Absolutely Horrible News For Pandora
If I was advising the company, here's what I would tell it do ... yesterday (!):
- Backtrack on the Internet Radio Fairness Act considerably.
- Push the annual subscription option, but find some way to incentivize it.
- Cultivate additional revenue streams immediately.
I've got to be 100% honest here.
I feel awful about writing this article.
After having had the chance to meet Pandora co-founder Tim Westergren in person and on the phone over the last year, I came to admire the guy even more than I did before we connected. He's an incredibly bright visionary and one hell of a person to boot.
I have come to know a small handful of people at Pandora. Again, all excellent folks. But I have got to call it like I see it. I can't keep quiet just because I like an individual or a group of people.
Quite frankly, outside of Netflix (NFLX) , I have not seen a company take a more abrupt turn for the worse in a long time.
In these typical cases, you look in the rearview mirror and point to a historical signpost where a decline began and intensified to a point where it would have taken a Herculean effort to prevent a hard landing.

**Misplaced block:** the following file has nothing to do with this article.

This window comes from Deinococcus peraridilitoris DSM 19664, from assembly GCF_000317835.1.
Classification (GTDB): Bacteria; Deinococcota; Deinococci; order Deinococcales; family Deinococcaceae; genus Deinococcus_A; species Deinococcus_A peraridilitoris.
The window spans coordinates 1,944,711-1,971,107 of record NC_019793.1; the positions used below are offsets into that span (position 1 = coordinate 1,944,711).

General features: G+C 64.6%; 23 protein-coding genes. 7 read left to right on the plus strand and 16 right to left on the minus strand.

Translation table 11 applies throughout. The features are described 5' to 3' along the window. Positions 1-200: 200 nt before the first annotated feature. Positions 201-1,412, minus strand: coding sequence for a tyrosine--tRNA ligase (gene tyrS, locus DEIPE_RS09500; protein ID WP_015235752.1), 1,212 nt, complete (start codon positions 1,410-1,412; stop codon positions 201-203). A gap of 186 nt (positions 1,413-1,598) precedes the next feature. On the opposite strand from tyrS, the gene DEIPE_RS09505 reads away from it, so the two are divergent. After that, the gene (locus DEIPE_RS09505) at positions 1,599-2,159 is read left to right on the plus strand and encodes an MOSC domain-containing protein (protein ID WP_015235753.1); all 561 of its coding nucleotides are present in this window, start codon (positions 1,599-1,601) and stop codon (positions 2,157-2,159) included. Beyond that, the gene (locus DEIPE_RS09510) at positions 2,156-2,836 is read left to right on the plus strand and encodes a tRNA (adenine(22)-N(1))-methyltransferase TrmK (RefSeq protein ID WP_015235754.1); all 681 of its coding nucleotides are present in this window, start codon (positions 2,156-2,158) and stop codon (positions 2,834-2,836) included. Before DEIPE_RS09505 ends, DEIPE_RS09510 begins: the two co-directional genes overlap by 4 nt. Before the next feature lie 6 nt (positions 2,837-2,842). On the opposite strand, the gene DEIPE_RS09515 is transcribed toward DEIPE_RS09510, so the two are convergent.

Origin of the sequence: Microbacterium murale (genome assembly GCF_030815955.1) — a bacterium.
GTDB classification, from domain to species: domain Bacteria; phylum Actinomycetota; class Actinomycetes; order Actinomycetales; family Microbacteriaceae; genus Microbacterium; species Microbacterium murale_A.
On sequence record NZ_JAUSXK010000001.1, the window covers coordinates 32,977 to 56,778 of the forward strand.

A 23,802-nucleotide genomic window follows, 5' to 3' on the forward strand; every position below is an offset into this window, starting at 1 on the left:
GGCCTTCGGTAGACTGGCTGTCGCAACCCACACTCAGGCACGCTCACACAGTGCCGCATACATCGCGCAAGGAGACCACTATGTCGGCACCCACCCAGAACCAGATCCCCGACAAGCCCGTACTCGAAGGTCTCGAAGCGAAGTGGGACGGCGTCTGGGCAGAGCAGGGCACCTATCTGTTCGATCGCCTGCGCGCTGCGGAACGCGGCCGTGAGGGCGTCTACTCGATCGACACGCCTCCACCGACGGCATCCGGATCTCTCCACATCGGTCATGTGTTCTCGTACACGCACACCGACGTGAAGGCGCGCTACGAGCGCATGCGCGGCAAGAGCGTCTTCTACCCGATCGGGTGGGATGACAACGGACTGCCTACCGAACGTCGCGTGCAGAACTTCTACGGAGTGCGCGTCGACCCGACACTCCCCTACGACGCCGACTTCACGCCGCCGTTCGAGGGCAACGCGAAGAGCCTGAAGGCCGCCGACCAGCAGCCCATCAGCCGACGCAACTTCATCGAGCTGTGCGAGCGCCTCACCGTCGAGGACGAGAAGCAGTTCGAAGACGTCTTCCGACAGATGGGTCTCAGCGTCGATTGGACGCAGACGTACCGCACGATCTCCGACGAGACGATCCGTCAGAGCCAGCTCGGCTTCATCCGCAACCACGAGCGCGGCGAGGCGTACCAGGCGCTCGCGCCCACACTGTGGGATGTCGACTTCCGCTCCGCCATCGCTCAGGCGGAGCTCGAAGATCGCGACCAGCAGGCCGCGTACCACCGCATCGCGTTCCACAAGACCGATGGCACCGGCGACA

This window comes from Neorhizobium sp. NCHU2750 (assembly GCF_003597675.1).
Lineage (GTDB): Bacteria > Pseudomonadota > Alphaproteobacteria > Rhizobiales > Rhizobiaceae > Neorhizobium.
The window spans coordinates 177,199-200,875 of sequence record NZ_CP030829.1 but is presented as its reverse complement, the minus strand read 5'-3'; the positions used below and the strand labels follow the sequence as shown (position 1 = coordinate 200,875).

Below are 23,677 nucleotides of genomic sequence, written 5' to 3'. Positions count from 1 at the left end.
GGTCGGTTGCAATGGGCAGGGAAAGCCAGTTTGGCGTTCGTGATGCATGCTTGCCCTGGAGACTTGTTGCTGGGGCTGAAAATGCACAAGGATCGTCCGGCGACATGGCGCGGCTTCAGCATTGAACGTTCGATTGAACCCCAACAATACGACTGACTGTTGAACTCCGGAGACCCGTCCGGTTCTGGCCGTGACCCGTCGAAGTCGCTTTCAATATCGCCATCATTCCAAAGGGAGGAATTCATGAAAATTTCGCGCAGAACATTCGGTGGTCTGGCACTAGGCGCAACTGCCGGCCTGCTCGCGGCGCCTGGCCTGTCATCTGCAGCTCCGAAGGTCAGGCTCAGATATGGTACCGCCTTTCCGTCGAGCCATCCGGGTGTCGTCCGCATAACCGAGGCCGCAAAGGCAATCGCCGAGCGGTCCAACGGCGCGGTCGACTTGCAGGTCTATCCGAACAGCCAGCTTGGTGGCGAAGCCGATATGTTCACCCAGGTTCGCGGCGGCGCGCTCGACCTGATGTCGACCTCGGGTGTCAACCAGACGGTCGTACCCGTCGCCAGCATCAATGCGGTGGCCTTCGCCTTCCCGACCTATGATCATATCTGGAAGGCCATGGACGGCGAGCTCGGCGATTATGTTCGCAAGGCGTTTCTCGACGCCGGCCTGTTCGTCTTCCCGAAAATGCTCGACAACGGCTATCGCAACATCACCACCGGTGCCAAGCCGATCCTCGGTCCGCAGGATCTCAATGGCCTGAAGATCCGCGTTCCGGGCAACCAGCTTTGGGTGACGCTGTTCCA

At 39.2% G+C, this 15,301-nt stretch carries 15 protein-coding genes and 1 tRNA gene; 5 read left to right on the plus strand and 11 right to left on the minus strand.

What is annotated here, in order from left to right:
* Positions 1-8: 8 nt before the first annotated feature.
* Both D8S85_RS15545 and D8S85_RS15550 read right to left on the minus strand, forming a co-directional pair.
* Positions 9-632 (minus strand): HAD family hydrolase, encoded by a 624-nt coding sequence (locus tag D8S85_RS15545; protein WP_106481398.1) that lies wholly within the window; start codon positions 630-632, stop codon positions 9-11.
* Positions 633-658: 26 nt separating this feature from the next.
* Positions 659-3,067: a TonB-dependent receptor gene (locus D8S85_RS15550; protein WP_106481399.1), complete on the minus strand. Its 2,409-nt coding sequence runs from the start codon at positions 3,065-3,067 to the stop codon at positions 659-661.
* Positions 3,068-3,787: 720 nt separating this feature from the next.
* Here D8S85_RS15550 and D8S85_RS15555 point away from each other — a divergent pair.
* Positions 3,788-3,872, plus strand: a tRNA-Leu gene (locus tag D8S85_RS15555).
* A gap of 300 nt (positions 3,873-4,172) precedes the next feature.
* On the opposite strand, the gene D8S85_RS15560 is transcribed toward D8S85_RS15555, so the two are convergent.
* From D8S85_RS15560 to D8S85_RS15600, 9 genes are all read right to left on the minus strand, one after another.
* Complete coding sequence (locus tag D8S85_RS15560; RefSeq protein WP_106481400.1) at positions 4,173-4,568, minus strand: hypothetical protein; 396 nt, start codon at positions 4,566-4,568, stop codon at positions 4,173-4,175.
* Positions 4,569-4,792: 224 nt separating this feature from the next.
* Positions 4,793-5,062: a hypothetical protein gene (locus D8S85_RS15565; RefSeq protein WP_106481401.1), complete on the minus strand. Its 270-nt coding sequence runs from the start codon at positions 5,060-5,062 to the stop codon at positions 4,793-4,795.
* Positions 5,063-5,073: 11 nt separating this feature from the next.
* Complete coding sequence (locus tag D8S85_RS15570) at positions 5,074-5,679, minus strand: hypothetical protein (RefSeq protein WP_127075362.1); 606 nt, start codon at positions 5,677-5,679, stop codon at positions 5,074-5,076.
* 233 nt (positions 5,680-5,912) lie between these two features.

That's what happened at RIM. That's what happening at Microsoft. And that's what might be happening at Intel.
While you can't call Pandora a company in decline -- it continues to show consistent and impressive growth in almost every key metric -- you can certainly liken it to a company in peril from a strategic standpoint.
I cover what ends up Part One of this somewhat bearish case in Is Pandora Panicking? Should Investors from mid-October.
At that point, I maintained a long-term bullish stance.
Now, I simply cannot be a bull unless Pandora makes profound changes to its approach in the fight over music royalties.
Here's why I am worried.
On Thursday, a large collection of musicians -- about 125 of them -- signed an open letter to Pandora opposing the Internet Radio Fairness Act.